Reading images of school buildings and spaces: an interdisciplinary dialogue on visual research in histories of alternative education
McLeod, J and Goad, P and Willis, J and Darian-Smith, Kate, Reading images of school buildings and spaces: an interdisciplinary dialogue on visual research in histories of alternative education, Visual Research Methods in Educational Research, Palgrave Macmillain, J Moss and B Pini (ed), Basingstoke and New York, pp. 15-35. ISBN 978-1-349-68602-5 (2016) [Research Book Chapter]
Copyright 2016 Editorial matter, introduction and selection, Julianne Moss and Barbara Pini; individual chapters, respective authors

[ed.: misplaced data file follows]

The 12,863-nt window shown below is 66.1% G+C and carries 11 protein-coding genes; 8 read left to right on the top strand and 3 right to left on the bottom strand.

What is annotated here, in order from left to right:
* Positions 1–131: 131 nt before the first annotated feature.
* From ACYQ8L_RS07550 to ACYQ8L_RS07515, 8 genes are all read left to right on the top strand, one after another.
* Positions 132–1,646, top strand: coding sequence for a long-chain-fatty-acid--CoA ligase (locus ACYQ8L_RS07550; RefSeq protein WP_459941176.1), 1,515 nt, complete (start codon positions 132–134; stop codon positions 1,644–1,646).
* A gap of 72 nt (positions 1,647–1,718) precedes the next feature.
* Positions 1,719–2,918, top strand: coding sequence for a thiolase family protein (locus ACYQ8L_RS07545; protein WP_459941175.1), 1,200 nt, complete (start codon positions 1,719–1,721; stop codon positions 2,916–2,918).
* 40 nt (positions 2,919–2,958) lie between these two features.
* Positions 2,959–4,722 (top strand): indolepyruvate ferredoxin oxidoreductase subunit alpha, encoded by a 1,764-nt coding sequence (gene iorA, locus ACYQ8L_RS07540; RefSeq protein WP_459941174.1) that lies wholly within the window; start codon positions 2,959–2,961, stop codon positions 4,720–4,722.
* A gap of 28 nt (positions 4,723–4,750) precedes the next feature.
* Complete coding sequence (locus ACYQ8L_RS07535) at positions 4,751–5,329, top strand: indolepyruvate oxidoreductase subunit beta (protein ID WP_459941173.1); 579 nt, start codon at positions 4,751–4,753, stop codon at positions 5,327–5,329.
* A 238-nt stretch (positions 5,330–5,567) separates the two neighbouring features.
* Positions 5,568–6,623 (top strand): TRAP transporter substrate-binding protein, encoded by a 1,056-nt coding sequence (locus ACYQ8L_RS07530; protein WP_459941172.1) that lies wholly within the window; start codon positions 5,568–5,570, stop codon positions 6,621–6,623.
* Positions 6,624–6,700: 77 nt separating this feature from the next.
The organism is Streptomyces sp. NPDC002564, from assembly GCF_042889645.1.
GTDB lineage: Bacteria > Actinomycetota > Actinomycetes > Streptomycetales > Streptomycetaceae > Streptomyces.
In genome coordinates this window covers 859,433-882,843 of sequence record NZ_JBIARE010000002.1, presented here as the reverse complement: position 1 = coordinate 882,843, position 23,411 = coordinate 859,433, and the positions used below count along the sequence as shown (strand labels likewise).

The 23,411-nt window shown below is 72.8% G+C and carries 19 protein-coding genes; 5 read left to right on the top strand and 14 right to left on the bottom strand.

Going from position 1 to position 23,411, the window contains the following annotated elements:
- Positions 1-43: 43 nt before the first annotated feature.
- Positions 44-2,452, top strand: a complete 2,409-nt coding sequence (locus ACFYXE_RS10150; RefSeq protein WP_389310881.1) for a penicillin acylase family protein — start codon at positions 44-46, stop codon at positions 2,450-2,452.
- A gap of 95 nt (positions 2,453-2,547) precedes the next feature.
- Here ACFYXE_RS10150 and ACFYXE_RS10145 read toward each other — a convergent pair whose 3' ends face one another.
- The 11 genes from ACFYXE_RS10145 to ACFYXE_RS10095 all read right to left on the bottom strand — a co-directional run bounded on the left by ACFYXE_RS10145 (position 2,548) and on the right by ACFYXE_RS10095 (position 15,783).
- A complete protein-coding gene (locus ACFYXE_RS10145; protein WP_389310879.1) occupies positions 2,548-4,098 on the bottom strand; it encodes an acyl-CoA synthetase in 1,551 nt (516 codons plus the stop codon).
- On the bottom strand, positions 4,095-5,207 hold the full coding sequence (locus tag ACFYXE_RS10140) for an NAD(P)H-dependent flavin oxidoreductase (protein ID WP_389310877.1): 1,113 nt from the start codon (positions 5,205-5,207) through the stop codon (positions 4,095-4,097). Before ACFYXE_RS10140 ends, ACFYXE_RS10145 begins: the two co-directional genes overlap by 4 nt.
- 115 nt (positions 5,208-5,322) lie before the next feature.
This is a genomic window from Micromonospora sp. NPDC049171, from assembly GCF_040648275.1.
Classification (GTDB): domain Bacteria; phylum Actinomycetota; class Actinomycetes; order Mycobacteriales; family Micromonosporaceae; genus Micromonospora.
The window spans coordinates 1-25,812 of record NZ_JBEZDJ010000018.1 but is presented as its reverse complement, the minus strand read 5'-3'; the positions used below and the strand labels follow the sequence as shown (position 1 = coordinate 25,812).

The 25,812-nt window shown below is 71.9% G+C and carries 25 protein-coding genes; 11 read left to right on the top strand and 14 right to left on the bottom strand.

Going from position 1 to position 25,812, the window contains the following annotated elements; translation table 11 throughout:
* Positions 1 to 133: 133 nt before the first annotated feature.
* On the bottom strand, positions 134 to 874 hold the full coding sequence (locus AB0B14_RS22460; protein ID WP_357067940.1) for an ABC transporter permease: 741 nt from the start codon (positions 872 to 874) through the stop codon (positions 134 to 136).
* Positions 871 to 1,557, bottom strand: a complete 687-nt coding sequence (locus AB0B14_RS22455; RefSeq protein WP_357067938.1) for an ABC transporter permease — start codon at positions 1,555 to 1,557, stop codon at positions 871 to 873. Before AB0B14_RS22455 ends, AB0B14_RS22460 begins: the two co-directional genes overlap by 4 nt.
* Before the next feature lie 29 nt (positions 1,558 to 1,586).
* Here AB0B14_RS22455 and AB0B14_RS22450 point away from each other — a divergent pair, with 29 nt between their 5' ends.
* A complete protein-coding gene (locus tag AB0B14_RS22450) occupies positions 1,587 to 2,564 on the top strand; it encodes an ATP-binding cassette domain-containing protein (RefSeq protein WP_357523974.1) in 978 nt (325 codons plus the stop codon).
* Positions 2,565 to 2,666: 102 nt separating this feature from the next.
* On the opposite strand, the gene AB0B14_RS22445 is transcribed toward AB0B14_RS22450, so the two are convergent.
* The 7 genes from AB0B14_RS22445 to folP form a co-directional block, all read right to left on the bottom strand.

School space is not merely a backdrop to the ‘proper’ work of schooling. The classroom or the school itself is much more than a simple container in which learning and educational experiences happen, as if indifferent to the spatial and material environment (Burke and Grosvenor 2008, p. 8). The design of schools, from classrooms and school buildings, to play areas and outdoor zones, has been integral to the history of educational provision and in conveying ideas about the purposes and ambitions of schooling. In this sense, the architecture of school buildings and the organisation of school space mediate the experience and aspirations of schooling. They shape — both hinder and enable — pedagogies and classroom dynamics as well as interactions and learning, even in the seemingly unstructured space surrounding school buildings. Acknowledging the significance of space, however, calls for more than attention to the instructional efficacy of learning environments (Leander et al. 2010). It also calls for an account of the kind of student subjectivities and dispositions the space of schooling invites and makes possible (Burke and Grosvenor 2008; Gutman and de Coninck-Smith 2008). In addition, the very look and feel of schools feed into the symbolic and reputational meaning they have in their local communities and beyond. A focus on the design of school environments underscores the significance of the visual and representational dimensions of schooling, across public and community settings as well as in the lived experience of being in school spaces — built, natural, inside, outside — for teachers, students and families.